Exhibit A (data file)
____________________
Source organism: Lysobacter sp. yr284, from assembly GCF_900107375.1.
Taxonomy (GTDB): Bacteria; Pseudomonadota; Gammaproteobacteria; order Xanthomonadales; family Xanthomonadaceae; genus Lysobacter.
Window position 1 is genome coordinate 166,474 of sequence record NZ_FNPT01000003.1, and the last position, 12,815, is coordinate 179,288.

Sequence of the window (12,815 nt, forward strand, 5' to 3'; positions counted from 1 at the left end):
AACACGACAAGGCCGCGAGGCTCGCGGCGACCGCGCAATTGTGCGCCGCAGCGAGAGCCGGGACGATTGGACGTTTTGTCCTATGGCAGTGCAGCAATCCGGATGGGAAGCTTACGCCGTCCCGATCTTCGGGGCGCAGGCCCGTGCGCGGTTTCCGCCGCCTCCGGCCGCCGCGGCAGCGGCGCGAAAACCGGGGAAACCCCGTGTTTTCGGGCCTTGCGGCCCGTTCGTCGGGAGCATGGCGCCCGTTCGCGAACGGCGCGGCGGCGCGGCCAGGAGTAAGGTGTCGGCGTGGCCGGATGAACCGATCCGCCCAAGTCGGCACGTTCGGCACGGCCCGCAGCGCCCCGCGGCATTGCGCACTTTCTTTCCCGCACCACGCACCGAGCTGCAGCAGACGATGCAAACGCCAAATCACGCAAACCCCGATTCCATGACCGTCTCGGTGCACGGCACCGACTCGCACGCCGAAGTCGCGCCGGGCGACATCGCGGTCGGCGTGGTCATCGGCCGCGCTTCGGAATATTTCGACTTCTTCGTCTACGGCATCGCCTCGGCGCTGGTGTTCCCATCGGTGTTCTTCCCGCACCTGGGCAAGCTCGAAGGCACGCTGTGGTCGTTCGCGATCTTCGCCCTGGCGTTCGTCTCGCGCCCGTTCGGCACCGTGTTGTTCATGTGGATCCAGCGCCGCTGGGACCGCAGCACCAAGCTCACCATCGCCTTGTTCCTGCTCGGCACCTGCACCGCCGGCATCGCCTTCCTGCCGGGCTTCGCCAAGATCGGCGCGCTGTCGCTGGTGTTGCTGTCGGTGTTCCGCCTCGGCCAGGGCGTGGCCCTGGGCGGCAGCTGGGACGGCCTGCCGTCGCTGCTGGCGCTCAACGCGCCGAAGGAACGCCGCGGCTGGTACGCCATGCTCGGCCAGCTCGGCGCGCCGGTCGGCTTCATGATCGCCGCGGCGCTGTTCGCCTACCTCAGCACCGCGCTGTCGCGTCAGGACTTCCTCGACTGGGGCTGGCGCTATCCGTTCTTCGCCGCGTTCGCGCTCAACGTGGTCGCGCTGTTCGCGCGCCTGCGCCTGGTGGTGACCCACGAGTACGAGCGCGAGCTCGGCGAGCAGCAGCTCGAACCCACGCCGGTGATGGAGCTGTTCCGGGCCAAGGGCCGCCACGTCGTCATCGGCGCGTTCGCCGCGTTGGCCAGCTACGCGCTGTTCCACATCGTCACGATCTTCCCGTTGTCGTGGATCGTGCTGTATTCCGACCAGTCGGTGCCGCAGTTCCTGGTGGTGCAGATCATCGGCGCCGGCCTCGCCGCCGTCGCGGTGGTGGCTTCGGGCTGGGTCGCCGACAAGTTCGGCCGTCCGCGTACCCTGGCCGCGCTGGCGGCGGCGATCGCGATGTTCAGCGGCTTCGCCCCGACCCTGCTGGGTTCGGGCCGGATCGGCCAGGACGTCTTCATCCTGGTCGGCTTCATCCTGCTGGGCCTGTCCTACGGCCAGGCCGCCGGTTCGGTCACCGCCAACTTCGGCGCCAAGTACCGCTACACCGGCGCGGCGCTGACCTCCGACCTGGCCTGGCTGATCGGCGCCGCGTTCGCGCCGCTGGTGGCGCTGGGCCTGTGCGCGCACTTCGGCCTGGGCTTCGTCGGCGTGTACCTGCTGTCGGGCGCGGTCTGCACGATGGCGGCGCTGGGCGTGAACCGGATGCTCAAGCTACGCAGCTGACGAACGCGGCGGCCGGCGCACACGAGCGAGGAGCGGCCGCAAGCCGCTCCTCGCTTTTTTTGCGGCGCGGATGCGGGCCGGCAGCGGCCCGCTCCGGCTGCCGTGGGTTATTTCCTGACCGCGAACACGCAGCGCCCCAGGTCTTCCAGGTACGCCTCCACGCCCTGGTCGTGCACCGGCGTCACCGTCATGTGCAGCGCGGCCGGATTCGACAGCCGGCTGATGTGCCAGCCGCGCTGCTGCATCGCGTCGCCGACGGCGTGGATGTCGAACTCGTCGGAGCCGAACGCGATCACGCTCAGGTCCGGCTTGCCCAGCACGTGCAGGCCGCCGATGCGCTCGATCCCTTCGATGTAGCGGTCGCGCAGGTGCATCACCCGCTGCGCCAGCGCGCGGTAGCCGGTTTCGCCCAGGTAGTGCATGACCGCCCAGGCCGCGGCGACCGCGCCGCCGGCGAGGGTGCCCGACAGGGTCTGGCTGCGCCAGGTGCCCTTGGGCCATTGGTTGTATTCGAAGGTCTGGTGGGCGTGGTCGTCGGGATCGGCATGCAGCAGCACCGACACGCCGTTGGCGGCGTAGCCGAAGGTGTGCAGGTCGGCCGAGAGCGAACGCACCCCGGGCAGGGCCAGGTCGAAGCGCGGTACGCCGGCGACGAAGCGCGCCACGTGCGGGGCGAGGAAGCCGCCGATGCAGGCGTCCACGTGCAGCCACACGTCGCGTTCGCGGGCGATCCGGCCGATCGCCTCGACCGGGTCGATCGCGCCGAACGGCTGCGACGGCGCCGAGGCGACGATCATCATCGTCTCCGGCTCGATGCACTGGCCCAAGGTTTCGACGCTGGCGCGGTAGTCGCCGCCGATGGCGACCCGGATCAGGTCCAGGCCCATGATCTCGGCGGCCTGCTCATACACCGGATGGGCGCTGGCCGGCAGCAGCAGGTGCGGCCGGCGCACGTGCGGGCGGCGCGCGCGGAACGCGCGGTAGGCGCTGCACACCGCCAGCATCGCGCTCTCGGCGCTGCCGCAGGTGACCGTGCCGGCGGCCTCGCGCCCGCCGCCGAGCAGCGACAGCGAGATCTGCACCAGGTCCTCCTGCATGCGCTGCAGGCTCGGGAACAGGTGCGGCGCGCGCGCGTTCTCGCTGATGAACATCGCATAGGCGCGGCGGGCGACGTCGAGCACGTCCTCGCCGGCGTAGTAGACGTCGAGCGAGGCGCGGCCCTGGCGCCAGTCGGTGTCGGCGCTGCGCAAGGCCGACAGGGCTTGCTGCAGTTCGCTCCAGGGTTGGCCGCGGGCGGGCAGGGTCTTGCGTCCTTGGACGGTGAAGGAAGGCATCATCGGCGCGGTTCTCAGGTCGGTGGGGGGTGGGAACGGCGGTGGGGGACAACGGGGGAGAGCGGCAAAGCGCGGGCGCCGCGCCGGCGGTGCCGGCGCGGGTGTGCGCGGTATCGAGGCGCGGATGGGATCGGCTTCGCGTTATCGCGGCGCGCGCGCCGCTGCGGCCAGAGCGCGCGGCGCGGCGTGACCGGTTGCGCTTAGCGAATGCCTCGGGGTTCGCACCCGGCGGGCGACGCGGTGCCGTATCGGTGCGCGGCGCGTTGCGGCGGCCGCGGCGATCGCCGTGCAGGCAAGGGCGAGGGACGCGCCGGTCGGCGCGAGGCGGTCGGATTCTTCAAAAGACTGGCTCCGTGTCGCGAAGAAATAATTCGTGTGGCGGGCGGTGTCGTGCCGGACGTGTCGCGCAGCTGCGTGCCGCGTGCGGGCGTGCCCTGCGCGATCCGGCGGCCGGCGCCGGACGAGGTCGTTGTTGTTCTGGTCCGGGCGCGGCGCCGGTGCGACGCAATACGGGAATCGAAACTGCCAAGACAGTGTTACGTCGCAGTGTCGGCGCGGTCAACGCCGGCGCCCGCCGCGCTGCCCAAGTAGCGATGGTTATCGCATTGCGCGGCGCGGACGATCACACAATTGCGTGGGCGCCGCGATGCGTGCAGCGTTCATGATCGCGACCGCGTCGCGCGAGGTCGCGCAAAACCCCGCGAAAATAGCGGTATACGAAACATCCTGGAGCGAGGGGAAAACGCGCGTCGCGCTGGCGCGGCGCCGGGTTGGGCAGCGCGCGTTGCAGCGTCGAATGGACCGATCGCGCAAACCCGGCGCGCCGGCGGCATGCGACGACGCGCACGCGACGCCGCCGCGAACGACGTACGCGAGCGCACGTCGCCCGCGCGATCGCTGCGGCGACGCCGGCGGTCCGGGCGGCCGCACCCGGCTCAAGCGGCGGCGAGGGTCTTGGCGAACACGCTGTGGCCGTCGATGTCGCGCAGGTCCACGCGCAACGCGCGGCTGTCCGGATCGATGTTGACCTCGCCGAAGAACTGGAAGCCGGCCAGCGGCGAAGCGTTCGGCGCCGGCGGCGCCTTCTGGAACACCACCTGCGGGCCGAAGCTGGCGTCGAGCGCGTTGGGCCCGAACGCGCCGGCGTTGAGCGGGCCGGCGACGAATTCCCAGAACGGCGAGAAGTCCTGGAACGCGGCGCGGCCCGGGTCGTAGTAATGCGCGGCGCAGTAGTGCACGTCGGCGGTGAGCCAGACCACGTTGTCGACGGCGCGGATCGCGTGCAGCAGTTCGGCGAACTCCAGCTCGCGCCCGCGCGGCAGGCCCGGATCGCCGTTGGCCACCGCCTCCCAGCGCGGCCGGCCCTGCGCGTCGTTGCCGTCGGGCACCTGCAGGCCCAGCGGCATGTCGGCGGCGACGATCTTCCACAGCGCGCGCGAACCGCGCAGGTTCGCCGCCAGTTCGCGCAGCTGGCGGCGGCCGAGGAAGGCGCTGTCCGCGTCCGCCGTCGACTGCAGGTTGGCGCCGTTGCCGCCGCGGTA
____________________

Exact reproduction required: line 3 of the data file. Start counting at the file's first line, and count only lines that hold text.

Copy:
Window position 1 is genome coordinate 166,474 of sequence record NZ_FNPT01000003.1, and the last position, 12,815, is coordinate 179,288.